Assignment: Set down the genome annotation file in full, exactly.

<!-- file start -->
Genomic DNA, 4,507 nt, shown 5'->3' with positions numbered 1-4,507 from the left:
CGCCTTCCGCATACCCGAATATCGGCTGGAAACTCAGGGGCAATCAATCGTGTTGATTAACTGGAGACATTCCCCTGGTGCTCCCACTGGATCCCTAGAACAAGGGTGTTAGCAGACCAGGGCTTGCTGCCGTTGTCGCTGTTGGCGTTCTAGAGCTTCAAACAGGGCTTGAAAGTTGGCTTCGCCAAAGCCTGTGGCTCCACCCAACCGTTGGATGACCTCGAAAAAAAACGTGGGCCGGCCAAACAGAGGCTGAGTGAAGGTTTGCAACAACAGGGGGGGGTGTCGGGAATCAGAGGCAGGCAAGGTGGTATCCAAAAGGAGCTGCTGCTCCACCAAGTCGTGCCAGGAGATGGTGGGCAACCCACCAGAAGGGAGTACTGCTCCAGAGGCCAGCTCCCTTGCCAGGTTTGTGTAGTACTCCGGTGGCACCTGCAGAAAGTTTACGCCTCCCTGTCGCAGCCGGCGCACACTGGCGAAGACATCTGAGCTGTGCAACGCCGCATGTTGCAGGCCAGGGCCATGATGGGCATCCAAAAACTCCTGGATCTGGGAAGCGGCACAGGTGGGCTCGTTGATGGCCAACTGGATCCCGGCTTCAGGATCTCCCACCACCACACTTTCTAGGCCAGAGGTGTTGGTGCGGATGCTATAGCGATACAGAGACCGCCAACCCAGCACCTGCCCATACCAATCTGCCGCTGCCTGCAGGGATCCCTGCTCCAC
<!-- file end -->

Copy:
Genomic DNA, 4,507 nt, shown 5'->3' with positions numbered 1-4,507 from the left:
CGCCTTCCGCATACCCGAATATCGGCTGGAAACTCAGGGGCAATCAATCGTGTTGATTAACTGGAGACATTCCCCTGGTGCTCCCACTGGATCCCTAGAACAAGGGTGTTAGCAGACCAGGGCTTGCTGCCGTTGTCGCTGTTGGCGTTCTAGAGCTTCAAACAGGGCTTGAAAGTTGGCTTCGCCAAAGCCTGTGGCTCCACCCAACCGTTGGATGACCTCGAAAAAAAACGTGGGCCGGCCAAACAGAGGCTGAGTGAAGGTTTGCAACAACAGGGGGGGGTGTCGGGAATCAGAGGCAGGCAAGGTGGTATCCAAAAGGAGCTGCTGCTCCACCAAGTCGTGCCAGGAGATGGTGGGCAACCCACCAGAAGGGAGTACTGCTCCAGAGGCCAGCTCCCTTGCCAGGTTTGTGTAGTACTCCGGTGGCACCTGCAGAAAGTTTACGCCTCCCTGTCGCAGCCGGCGCACACTGGCGAAGACATCTGAGCTGTGCAACGCCGCATGTTGCAGGCCAGGGCCATGATGGGCATCCAAAAACTCCTGGATCTGGGAAGCGGCACAGGTGGGCTCGTTGATGGCCAACTGGATCCCGGCTTCAGGATCTCCCACCACCACACTTTCTAGGCCAGAGGTGTTGGTGCGGATGCTATAGCGATACAGAGACCGCCAACCCAGCACCTGCCCATACCAATCTGCCGCTGCCTGCAGGGATCCCTGCTCCAC